A newspaper should be a reflection of its community. Otherwise, the more immediate media will eclipse the newspaper as a source of information. Yet Las Vegas, which bills itself as the entertainment capital of the world, provides scarce coverage of the variety of events that take place here.
Newspapers such as The New York Times and the Los Angeles Times provide daily coverage of movies, theater and other artistic happenings around town. The Review-Journal, the newspaper of record for Las Vegas, can barely muster the resources for a weekly “Neon” section that provides entertainment listings and articles, along with only a handful of reviews. Now, the R-J is scaling back local theater reviews? All the more shame on the Review-Journal (“Changes offer more options to readers,” Nov. 9 R-J).
While the hotel entertainment and big-name concerts tend to get coverage, theater in this town will languish in the wake of small advertising budgets. These smaller venues will soon find it difficult and perhaps almost impossible to survive without the support of Las Vegas’ biggest daily newspaper.
We have some fine theater offerings here. On a regular basis, one could attend a wide variety of productions, from the more commercial fare of the Las Vegas Little Theatre to the more challenging contributions of the Public Fit and the Cockroach Theatre, to name just a few. Yet I have to wonder how many people were aware of these productions, much less the pleasure they might have experienced.
Another travesty is the lack of coverage for the first-rate theater department offerings from UNLV. The program produces professional-quality productions, with highly trained and experienced students actors, as well as professional guest artists and faculty who not only teach, but do. Its current production of Charles Dickens’ “A Christmas Carol” is a case in point. The play features Broadway actor Armin Shimerman; Christopher Edwards, the theatre program’s artistic director and professor; Brandon Burk, who most recently appeared at the renowned Utah Shakespeare Festival; and students who have repeatedly given outstanding performances in a number of productions presented so far this year.
In fact, the UNLV theater department has plans to evolve into a nationally recognized company, something the R-J may want to be aware of.
It would truly be a shame if the Review-Journal was no longer a major supporter of the vibrant theater community of Las Vegas. I urge you to reconsider your decision and provide reviews again, as well as more extensive coverage.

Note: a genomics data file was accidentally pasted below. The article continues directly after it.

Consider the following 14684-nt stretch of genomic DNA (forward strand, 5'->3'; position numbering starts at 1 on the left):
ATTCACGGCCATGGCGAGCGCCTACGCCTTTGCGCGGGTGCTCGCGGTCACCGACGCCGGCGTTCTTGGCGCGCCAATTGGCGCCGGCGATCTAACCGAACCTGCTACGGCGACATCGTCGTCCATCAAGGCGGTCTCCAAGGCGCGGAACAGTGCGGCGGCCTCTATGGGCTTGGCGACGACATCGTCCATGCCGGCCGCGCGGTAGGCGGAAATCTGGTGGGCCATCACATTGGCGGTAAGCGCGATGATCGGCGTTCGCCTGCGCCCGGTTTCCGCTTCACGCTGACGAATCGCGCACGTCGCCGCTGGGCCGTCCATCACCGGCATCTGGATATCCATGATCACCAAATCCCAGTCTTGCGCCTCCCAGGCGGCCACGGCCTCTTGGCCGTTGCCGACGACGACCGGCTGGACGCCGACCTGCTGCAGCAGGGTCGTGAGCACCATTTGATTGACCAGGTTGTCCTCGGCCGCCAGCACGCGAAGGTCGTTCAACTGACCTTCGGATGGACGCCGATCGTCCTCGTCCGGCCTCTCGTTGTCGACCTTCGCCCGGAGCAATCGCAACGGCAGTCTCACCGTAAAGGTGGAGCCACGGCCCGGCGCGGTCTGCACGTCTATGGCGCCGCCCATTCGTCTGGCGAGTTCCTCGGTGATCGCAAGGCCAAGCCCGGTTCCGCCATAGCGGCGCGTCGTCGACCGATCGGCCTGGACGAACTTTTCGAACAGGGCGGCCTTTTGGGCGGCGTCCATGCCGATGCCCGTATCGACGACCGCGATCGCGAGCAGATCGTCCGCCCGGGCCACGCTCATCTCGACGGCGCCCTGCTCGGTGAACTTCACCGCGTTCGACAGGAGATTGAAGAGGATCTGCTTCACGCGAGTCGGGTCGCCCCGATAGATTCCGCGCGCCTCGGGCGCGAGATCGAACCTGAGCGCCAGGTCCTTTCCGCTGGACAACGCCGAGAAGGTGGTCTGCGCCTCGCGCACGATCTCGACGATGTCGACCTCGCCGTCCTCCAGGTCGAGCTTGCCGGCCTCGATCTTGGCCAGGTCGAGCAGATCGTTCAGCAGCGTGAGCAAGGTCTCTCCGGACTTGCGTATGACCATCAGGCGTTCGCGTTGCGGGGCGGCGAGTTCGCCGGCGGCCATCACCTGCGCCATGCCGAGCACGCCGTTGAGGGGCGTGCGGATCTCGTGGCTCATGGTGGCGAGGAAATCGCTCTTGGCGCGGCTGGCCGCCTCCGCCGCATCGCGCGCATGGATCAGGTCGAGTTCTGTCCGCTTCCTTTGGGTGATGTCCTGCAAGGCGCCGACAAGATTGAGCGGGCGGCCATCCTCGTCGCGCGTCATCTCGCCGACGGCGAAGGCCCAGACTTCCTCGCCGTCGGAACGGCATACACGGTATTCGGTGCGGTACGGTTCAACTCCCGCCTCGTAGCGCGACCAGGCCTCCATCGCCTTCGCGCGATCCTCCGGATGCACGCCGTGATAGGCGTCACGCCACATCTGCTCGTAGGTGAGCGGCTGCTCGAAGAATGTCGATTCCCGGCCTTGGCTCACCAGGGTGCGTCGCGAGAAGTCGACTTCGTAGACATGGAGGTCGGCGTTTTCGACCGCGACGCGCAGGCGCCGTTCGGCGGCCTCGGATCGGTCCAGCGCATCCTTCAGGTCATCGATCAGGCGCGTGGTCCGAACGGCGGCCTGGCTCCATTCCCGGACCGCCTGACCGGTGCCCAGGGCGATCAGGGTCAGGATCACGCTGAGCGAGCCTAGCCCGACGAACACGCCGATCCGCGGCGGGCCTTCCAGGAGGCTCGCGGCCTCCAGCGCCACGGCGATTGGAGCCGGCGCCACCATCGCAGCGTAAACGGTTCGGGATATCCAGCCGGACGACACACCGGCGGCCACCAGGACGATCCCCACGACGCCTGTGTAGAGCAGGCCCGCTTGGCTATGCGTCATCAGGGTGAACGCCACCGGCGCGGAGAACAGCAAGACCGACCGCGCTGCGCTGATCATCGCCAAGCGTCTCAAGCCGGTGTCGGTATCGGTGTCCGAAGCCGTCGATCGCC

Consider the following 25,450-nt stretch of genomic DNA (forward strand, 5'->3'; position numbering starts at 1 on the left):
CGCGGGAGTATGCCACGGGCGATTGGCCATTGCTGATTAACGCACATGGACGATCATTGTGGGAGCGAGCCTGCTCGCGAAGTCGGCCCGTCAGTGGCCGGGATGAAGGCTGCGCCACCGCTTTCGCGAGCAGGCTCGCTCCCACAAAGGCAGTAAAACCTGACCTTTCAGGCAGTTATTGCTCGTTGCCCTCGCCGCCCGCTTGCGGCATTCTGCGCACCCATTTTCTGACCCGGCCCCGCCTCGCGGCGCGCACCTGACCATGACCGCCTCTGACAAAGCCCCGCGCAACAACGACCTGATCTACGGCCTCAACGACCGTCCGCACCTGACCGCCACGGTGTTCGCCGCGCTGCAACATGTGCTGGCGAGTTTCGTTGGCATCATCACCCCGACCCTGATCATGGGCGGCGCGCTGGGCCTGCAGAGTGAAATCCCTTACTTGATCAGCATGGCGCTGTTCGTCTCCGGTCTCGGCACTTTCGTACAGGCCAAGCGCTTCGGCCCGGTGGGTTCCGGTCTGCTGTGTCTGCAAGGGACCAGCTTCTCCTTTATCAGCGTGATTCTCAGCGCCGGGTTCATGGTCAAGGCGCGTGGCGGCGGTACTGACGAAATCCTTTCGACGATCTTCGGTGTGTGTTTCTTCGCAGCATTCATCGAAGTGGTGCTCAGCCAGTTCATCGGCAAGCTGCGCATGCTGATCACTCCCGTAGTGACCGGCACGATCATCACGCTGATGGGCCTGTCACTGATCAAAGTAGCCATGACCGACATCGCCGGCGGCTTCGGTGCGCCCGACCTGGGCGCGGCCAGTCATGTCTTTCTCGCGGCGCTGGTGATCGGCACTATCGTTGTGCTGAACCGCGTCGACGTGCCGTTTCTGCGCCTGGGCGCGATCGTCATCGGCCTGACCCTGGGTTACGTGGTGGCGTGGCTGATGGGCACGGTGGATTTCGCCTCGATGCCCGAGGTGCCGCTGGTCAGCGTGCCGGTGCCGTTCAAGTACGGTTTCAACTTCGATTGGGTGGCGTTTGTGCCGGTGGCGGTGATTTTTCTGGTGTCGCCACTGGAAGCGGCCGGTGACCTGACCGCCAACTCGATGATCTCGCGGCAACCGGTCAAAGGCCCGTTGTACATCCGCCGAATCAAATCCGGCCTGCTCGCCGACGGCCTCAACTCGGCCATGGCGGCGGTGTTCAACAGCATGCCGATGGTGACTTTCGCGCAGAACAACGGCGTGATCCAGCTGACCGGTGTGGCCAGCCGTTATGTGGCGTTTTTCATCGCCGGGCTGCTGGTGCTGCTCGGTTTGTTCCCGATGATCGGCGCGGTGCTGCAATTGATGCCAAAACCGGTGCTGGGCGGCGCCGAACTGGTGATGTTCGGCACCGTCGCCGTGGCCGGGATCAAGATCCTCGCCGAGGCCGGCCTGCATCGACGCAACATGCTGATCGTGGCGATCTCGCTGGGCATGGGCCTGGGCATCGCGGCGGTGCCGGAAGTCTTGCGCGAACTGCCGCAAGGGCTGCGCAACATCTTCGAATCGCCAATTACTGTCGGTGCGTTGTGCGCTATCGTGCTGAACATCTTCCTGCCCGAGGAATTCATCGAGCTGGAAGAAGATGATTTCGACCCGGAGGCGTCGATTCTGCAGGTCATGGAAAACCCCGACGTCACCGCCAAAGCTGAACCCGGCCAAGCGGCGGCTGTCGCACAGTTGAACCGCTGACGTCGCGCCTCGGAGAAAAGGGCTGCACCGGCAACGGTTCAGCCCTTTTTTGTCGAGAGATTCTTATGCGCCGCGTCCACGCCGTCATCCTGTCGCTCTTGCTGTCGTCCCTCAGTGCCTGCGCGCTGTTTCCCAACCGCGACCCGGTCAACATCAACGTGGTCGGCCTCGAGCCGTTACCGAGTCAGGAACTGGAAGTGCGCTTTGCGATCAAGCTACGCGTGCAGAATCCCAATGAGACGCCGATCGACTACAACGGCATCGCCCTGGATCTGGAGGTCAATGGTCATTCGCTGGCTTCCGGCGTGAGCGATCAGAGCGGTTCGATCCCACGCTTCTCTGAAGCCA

Passing the buck
The alleged conduct of former Boulder City Animal Control Supervisor Mary Jo Frazier in euthanizing animals under her care is something that should have been handled long ago (“Officials knew of high kill rate,” Sunday Review-Journal). But the pass-the-buck mentality embraced by city officials and Police Chief Bill Conger is questionable at best.
Whether the practice was in play during then-Police Chief Tom Finn’s reign is irrelevant. His exit was somewhat abrupt. The subsequent selection process for his replacement was limited and without a reasonable search for qualified candidates. Neither Chief Conger nor city officials took decisive action to address a known problem.
Unfortunately, small cities are often susceptible to the stigma of incestuous politics and nepotism when hiring employees or electing officials. Friendship, family, political payback and religion, among other issues, are often considered more important than providing the optimum candidate. The welfare of the city and people are often seen as a lesser consideration. A concerned citizen is often ignored by small government, when the opposite should be the immediate reaction.
Most appalling is the finger-pointing and the deflection of responsibility. To Chief Conger, I say that in the first six months after you assume a position, you can blame your predecessor. After that, it’s all on you. To the rest in positions to have taken action against this alleged conduct, it’s probably time for some personal reflection — or resignations.
Thank goodness that federal prosecutors are trying to get at the pension of ex-Clark County Family Court Judge Steven Jones, in order to pay restitution to Jones’ victims in an investment scheme. When public officials abuse the public trust and profit from those actions, their retirements should go back to the victims.
Year after year, we see corrupt officials removed from office, but they still enjoy lucrative retirements. Hopefully this will lead to a new policy, so that corrupt officials don’t get any retirement from the years they were engaged in those illegal and unethical activities.